Finding a good travel shoe is difficult.  I wanted something lightweight, waterproof, and aesthetically pleasing.  I wanted the ability to hike, run, and walk around in the shoes.  These seemed to fit the bill.  So far, they are comfortable, but the firm sole takes some getting used to.  I think they are good for walking or hiking, but I don’t like them for running.  But then again, I don’t like running.

  • Black Olu Kai flip flops

Many people rave about the Chaco sandals, or sometimes Tevas.  Their reviews always have an asterisk about how atrocious they are.  Try as I might, I could not bring myself to wear Chacos or Tevas.  I’ve always hated those sandals.  So I decided if I was going to get flip flops, I had to find supportive ones.  After an initial breaking in period, they are very comfortable and more supportive than your average flip flop.  These Olu Kais can be dressed up or down, so they will work with my pants, shorts, and dress.  Since they are waterproof, I also wear them to the beach and in the shower when necessary.

  • Tan/purple Keen weird shoes/Wonders leather sandals

I wanted an alternative to my trail runners other than flip flops for heavy walking days.  The Keens are kinda like a dog who is so ugly that it is cute.  I bought them for comfort, but decided after a month that they didn’t fit my feet correctly.  I sent them home (pointless, because someone stole them out of the package sometime between Spain and the US) and bought Wonders sandals, a Spanish brand, while we were in Spain.  The Wonders sandals are cute, with blue leather straps and a rubber footbed.  They are comfortable, but I still prefer my trail runners if we are doing a lot of walking.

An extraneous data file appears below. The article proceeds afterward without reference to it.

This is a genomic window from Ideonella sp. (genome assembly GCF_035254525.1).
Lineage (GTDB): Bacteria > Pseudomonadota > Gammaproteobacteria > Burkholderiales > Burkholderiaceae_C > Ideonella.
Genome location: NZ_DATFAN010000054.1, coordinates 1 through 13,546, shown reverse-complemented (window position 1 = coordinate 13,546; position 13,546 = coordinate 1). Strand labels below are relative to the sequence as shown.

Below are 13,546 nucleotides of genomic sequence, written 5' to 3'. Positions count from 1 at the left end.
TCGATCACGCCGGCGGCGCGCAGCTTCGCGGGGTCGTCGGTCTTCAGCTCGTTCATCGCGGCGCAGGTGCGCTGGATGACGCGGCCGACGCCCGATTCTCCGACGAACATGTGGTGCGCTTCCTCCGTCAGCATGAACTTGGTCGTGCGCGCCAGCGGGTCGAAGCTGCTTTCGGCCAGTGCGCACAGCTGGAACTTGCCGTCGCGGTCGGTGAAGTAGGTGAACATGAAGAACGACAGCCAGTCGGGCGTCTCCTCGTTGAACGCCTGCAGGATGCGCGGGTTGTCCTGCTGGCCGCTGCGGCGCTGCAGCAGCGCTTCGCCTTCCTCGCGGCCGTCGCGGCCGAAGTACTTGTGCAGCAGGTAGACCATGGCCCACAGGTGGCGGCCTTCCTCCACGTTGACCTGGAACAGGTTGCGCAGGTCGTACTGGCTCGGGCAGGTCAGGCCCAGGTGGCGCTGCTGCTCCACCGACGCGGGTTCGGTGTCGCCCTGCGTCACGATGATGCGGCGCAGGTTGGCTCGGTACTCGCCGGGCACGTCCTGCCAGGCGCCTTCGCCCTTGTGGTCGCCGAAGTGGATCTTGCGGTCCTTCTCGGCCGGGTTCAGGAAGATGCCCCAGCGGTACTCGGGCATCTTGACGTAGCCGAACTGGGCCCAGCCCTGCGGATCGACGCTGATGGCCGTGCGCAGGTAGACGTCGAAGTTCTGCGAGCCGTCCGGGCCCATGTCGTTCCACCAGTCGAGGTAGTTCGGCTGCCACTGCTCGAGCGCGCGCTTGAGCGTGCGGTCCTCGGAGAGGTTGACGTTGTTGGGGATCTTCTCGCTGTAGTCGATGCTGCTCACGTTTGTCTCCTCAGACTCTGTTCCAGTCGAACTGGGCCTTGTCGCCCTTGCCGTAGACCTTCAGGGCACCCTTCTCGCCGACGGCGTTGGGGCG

• Eyeglasses
  • Contacts

Unfortunately, I am blind as a bat and have very sensitive eyes.  I wear daily disposable contacts, which means we are lugging around a lot of extra weight.  I took a 6 month supply, and got a hand delivery of the rest from our friends when they visited us in Ireland.

  • Sunglasses

Score – $20.00 Cole Haan sunglasses at Marshalls.  Then I left them on the table on a restaurant in Lisbon the same day our camera got stolen.  I bought another pair in Spain.  The new ones are polarized, which is nice, but still relatively inexpensive in case I lose them again.

  • Swatch watch

I haven’t worn a watch in forever, but I needed a way to tell time without a cell phone, especially when Sean and I separate.  Water resistant and plastic, a Swatch was a fun travel friendly option.

  • Silver braided leather JCrew belt

Because it is braided, it folds up small.  A belt is a must with varying weight loss and gain.

  • Two sterling silver rings

Both purchased from Etsy for about $50 total, including a “fake” wedding ring.  I normally wear my engagement ring and wedding band when I travel, but I did not want to worry about scratching or losing my real rings on this trip.  I ended up ditching the plain band I bought and got a fun twisted silver ring in Spain at an arts festival.

  • Two sterling silver necklaces

One is my favorite necklace that I wear all of the time, and the other has a little “Freebird” charm (a going away present from some of my old co-workers).

  • Varying colorful pieces of jewelery

I highly recommend bringing or buying some fun, colorful jewelry to add spice and variety to what would otherwise be a small, pathetic rotation of clothes.  The right jewelry really dresses up a travel outfit.  Jewelry is a fun, inexpensive memento to buy in different countries.  Sean grumbles about weight every time I buy a new piece, but I can usually appease him by sending home some with other things we’ve shipped home.

  • A good-luck charm

Before I left, Katie, one of my best and oldest friends gave me a handkerchief her father carried with him during the Vietnam War.  When he died a couple of year ago, he gave it to her and told her it always kept him safe.  She entrusted it to me to carry with me this year to in turn keep me safe.  So far, it is working.